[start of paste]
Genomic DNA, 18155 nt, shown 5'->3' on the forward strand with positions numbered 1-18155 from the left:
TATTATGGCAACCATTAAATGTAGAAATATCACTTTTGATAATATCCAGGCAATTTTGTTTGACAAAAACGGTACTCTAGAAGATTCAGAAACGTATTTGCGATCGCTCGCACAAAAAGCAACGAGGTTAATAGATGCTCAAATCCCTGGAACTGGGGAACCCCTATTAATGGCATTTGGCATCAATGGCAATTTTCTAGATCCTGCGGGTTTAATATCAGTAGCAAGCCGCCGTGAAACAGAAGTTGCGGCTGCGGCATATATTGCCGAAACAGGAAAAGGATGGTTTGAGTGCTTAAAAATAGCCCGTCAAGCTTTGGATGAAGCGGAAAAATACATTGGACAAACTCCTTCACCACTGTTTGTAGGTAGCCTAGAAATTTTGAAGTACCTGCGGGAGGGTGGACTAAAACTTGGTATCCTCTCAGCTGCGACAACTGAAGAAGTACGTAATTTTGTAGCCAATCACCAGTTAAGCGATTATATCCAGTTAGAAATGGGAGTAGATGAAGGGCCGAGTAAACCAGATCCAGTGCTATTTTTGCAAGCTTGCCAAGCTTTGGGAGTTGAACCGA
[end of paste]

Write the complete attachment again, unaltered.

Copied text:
Genomic DNA, 18155 nt, shown 5'->3' on the forward strand with positions numbered 1-18155 from the left:
TATTATGGCAACCATTAAATGTAGAAATATCACTTTTGATAATATCCAGGCAATTTTGTTTGACAAAAACGGTACTCTAGAAGATTCAGAAACGTATTTGCGATCGCTCGCACAAAAAGCAACGAGGTTAATAGATGCTCAAATCCCTGGAACTGGGGAACCCCTATTAATGGCATTTGGCATCAATGGCAATTTTCTAGATCCTGCGGGTTTAATATCAGTAGCAAGCCGCCGTGAAACAGAAGTTGCGGCTGCGGCATATATTGCCGAAACAGGAAAAGGATGGTTTGAGTGCTTAAAAATAGCCCGTCAAGCTTTGGATGAAGCGGAAAAATACATTGGACAAACTCCTTCACCACTGTTTGTAGGTAGCCTAGAAATTTTGAAGTACCTGCGGGAGGGTGGACTAAAACTTGGTATCCTCTCAGCTGCGACAACTGAAGAAGTACGTAATTTTGTAGCCAATCACCAGTTAAGCGATTATATCCAGTTAGAAATGGGAGTAGATGAAGGGCCGAGTAAACCAGATCCAGTGCTATTTTTGCAAGCTTGCCAAGCTTTGGGAGTTGAACCGA